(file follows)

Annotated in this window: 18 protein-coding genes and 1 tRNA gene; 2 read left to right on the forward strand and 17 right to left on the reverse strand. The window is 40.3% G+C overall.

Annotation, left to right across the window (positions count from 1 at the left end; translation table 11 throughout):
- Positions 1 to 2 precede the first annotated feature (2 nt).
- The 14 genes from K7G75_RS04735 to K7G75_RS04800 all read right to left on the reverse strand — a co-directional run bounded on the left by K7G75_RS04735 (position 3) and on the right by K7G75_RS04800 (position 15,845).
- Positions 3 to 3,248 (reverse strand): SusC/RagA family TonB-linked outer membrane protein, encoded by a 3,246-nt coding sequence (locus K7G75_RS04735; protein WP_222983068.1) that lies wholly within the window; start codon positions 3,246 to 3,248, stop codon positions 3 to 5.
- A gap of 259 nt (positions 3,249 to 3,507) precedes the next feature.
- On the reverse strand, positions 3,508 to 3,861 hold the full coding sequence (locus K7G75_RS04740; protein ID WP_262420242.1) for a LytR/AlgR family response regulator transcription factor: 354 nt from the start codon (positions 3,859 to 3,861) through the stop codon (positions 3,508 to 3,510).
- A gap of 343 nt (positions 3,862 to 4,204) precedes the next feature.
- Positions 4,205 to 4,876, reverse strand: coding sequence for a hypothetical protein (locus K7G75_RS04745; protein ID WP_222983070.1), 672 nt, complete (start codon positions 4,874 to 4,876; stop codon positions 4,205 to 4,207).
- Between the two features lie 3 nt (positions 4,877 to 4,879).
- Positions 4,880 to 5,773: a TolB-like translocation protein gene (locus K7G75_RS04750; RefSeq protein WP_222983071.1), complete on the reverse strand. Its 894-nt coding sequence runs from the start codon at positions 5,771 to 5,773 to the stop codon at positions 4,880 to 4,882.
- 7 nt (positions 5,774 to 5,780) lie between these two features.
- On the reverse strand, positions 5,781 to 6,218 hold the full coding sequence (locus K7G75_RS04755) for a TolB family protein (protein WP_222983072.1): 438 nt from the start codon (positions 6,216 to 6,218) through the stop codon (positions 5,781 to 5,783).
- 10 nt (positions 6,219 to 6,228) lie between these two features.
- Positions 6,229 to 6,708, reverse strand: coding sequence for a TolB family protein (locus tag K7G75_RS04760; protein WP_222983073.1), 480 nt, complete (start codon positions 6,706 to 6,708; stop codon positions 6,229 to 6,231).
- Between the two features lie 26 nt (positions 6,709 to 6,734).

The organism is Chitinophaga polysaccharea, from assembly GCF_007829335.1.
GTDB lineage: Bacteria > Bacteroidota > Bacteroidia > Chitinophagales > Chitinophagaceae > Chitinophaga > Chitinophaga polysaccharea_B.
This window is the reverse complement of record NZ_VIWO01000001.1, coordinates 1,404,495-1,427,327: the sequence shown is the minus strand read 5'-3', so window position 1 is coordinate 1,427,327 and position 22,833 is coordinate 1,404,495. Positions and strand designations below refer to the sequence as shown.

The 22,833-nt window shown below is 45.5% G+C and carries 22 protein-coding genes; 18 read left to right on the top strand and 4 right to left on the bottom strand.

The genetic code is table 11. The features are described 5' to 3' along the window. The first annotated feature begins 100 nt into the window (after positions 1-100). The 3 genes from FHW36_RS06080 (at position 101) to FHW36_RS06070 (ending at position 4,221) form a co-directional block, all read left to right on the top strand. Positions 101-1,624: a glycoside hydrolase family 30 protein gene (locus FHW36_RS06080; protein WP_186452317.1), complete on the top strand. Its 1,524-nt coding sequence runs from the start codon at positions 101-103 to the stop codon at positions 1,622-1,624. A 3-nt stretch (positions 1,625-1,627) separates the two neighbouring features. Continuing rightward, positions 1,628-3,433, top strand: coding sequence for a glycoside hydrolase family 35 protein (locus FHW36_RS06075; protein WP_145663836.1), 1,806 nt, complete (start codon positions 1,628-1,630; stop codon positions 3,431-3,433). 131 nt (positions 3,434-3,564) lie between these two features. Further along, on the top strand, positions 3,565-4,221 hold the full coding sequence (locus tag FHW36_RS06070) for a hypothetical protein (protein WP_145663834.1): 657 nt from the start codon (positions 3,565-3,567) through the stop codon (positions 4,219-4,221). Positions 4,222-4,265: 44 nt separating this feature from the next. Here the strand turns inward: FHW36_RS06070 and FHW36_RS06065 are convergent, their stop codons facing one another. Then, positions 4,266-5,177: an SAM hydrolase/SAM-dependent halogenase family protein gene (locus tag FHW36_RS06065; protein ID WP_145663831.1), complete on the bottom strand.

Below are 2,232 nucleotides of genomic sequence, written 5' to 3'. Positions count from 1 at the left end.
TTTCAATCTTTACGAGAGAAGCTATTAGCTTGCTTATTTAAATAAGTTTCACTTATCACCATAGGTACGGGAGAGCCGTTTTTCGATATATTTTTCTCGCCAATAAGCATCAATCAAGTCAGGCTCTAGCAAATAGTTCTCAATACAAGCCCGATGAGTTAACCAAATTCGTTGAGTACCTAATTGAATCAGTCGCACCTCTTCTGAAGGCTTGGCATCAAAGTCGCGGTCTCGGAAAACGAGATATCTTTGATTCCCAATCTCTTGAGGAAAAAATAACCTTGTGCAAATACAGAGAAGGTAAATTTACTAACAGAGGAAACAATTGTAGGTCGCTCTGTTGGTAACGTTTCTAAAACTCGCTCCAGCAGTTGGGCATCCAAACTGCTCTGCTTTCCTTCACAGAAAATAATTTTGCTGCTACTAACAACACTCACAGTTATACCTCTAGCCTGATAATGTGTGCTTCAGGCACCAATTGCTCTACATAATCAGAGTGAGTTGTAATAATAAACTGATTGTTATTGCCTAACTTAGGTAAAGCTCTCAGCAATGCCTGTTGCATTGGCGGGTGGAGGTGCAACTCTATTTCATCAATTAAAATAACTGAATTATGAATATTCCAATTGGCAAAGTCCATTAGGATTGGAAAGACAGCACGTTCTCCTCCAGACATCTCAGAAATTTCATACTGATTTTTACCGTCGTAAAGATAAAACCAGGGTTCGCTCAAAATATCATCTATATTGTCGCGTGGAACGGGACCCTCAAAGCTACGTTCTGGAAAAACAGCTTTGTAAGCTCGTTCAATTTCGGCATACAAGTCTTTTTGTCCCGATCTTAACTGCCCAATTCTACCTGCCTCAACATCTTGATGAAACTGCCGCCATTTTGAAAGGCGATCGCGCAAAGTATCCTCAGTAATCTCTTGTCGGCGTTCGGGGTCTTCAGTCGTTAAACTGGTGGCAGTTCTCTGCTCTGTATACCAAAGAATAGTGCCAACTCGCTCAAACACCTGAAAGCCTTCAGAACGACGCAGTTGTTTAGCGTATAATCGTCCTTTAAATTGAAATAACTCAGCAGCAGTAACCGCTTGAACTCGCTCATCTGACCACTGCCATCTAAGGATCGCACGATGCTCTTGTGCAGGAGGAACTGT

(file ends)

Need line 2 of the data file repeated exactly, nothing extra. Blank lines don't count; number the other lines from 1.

Annotation, left to right across the window (positions count from 1 at the left end; translation table 11 throughout):